It seems just over ten years ago that the submarine telecommunications industry was speculating on when the next trans-Atlantic cable system would be built. After all, the industry had more or less recovered from the dot-com bust, there hadn’t been a new trans-Atlantic cable system in years, and capacity advances were outpacing existing systems around the world. But then the economy crashed and from 2008 to 2010, all cable suppliers could do was hope for the resurgence of the trans-Atlantic market. One system got off the ground, or rather hit the seabed—Greenland Connect, installed in 2009. This was an exception. Otherwise, the industry still would wait six more years as existing cable systems continued to age.
Hindsight is 20/20 but purchasing trends for submarine cable systems were starting to change, business models were shifting, and the world was slowly emerging from the economic crash. Companies started building cable systems. Hibernia Express (now GTT Express) went through a few seasons of planning but was eventually installed in 2015. This wasn’t the only system incubating during a slow economic recovery. A private developer called Emerald Networks was planning a submarine cable system across the North Atlantic with a very eager supply chain courting the developers to help this entrepreneurial project get started. This became AEConnect-1, installed in 2016, and the company, through a series of acquisitions, became Aqua Comms. Enough said.
But TELE Greenland is not GTT, Aqua Comms, Microsoft nor Facebook. Each company has a different demand for submarine cable infrastructure and capacity, a different kind of business and customer and a different corner of the trans-Atlantic geography. The latter two blending a cloud- and content-company partnership, each venturing into their first ownership in a submarine cable system, MAREA.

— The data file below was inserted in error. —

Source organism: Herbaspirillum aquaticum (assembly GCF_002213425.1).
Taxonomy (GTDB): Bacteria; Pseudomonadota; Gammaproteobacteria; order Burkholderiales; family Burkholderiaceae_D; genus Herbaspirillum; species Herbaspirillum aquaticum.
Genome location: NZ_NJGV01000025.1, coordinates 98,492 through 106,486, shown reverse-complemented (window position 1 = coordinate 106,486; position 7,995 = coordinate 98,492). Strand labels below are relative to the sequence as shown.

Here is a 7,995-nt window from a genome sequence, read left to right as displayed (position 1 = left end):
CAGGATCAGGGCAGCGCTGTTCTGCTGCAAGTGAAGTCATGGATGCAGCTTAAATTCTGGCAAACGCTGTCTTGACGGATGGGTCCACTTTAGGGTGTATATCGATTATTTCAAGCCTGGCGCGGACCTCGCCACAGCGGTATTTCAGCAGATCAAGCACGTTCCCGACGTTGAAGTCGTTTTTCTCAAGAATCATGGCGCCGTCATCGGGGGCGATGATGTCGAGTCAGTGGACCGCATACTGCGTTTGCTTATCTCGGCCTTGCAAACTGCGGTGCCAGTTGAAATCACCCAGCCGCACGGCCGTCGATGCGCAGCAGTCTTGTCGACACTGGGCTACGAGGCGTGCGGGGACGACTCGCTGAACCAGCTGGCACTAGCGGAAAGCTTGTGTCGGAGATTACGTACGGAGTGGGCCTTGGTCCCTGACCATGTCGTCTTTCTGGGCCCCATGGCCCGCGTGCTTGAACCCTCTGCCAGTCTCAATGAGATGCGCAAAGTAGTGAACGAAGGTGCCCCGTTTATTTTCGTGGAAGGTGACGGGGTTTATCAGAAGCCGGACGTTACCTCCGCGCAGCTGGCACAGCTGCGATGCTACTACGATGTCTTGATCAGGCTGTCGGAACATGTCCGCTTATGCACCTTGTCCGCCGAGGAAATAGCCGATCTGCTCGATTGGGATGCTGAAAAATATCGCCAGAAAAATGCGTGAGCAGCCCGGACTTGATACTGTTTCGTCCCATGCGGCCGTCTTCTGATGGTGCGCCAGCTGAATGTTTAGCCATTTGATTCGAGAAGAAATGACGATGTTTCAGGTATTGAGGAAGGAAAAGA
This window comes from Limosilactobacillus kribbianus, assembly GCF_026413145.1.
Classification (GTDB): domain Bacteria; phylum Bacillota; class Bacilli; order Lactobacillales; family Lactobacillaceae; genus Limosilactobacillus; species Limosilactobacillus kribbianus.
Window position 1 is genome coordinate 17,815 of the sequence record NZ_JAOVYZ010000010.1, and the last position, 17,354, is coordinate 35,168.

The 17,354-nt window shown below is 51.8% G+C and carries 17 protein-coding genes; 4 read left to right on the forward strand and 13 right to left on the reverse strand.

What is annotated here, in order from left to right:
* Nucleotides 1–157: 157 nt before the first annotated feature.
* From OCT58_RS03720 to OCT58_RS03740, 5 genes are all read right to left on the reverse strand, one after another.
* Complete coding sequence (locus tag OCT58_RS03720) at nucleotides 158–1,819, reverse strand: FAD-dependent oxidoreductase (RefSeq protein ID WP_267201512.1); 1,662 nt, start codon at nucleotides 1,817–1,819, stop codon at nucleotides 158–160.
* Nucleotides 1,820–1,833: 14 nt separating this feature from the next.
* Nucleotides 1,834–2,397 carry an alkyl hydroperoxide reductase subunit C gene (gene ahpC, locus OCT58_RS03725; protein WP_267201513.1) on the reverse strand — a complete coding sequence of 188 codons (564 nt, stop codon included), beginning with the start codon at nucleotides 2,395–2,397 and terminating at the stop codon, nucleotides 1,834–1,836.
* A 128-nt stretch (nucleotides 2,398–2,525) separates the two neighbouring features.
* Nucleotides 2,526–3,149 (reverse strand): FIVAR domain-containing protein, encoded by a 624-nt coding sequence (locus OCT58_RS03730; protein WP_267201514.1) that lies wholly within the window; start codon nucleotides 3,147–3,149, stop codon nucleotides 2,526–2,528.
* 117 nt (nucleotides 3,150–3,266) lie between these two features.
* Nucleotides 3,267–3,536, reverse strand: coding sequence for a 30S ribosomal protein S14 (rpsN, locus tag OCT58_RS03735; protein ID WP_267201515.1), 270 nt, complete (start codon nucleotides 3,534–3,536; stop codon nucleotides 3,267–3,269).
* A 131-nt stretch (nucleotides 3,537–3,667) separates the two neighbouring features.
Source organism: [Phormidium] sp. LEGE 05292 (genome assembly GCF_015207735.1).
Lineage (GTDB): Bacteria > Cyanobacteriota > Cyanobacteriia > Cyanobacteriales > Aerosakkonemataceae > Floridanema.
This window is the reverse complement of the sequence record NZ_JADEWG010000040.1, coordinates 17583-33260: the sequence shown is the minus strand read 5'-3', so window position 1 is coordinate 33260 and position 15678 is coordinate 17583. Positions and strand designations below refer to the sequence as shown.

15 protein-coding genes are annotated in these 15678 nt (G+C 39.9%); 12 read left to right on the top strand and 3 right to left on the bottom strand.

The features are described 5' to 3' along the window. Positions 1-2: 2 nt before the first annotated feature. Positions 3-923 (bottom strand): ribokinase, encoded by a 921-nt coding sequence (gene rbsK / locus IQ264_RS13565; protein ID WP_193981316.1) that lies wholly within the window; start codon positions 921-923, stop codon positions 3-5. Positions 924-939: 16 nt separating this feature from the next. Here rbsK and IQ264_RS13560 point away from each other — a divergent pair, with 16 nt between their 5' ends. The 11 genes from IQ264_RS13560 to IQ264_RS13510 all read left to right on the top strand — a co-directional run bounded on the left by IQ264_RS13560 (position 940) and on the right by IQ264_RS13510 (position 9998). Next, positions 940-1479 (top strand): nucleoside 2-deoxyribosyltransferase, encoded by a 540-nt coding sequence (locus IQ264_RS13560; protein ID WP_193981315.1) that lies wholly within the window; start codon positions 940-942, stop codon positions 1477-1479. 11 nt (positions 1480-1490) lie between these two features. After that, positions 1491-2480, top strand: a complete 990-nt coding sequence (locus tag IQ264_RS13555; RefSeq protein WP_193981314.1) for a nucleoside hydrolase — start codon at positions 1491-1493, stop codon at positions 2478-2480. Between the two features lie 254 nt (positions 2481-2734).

MAREA was installed in 2018 with eight fibre pairs, the most fibre pairs installed in a trans-Atlantic cable at that time. The route is on the very southern fringe of the North Atlantic cable corridor, connecting Virginia to Spain and is the first system ever installed into Virginia. But 2018 saw two other cable systems installed, each a first in their own right.
The South Atlantic Inter Link (SAIL) and the South Atlantic Cable System (SACS) were both installed in 2018 and were nearly simultaneous in becoming the first east-west routed cable systems installed in the South Atlantic, providing point-to-point connectivity between Africa and South America (it is noted Atlantis-2, installed in 2000, is a South Atlantic system connecting Africa and South America in a southwest-northeast trending route). But this was two years ago and the systems mentioned so far are some of the youngest trans-Atlantic systems in the water.
The market resurgence took off. But, what about the old cables?
There are still nine submarine cable systems in the water that were installed between 1998 and 2003 (no systems were installed until 2009). Of these systems, TAT-14 is due to be out of service at the end of this year after 19 years of service, four systems are left with five years or less out of a 25-year life (AC-1, Columbus-III, AC-2, Atlantis-2), three systems are left all with six years of service remaining (GTT Atlantic, Tata TGN Atlantic, FLAG Atlantic 1), and one system has eight years left (Apollo). It’s hard to predict, but based on current systems being planned or built, it’s feasible to imagine that most of these remaining systems won’t make it to their 25-year design life before becoming decommissioned.